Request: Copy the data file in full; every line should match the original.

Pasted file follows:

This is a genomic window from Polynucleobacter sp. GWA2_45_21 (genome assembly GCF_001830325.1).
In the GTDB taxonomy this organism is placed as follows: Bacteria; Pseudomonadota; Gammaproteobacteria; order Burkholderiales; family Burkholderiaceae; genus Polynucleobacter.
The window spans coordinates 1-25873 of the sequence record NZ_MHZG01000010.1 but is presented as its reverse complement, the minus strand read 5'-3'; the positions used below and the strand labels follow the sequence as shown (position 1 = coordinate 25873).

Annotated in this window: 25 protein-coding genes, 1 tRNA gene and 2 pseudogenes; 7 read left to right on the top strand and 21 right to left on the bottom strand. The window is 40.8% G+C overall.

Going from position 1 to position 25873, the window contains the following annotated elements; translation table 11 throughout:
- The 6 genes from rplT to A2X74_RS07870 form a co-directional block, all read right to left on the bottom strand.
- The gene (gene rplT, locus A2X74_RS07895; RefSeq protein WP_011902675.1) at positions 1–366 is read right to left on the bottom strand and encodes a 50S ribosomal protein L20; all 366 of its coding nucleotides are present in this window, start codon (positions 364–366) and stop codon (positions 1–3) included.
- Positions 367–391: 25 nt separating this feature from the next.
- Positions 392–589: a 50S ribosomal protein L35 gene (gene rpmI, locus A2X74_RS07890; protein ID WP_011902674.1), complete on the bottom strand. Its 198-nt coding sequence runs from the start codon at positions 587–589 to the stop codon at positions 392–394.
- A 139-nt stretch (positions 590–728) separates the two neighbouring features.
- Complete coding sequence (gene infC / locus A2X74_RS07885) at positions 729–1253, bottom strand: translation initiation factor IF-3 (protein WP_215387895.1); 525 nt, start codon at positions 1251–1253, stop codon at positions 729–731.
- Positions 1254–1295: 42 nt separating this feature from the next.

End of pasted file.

This is a genomic window from Polynucleobacter sp. GWA2_45_21 (genome assembly GCF_001830325.1).
In the GTDB taxonomy this organism is placed as follows: Bacteria; Pseudomonadota; Gammaproteobacteria; order Burkholderiales; family Burkholderiaceae; genus Polynucleobacter.
The window spans coordinates 1-25873 of the sequence record NZ_MHZG01000010.1 but is presented as its reverse complement, the minus strand read 5'-3'; the positions used below and the strand labels follow the sequence as shown (position 1 = coordinate 25873).

Annotated in this window: 25 protein-coding genes, 1 tRNA gene and 2 pseudogenes; 7 read left to right on the top strand and 21 right to left on the bottom strand. The window is 40.8% G+C overall.

Going from position 1 to position 25873, the window contains the following annotated elements; translation table 11 throughout:
- The 6 genes from rplT to A2X74_RS07870 form a co-directional block, all read right to left on the bottom strand.
- The gene (gene rplT, locus A2X74_RS07895; RefSeq protein WP_011902675.1) at positions 1–366 is read right to left on the bottom strand and encodes a 50S ribosomal protein L20; all 366 of its coding nucleotides are present in this window, start codon (positions 364–366) and stop codon (positions 1–3) included.
- Positions 367–391: 25 nt separating this feature from the next.
- Positions 392–589: a 50S ribosomal protein L35 gene (gene rpmI, locus A2X74_RS07890; protein ID WP_011902674.1), complete on the bottom strand. Its 198-nt coding sequence runs from the start codon at positions 587–589 to the stop codon at positions 392–394.
- A 139-nt stretch (positions 590–728) separates the two neighbouring features.
- Complete coding sequence (gene infC / locus A2X74_RS07885) at positions 729–1253, bottom strand: translation initiation factor IF-3 (protein WP_215387895.1); 525 nt, start codon at positions 1251–1253, stop codon at positions 729–731.
- Positions 1254–1295: 42 nt separating this feature from the next.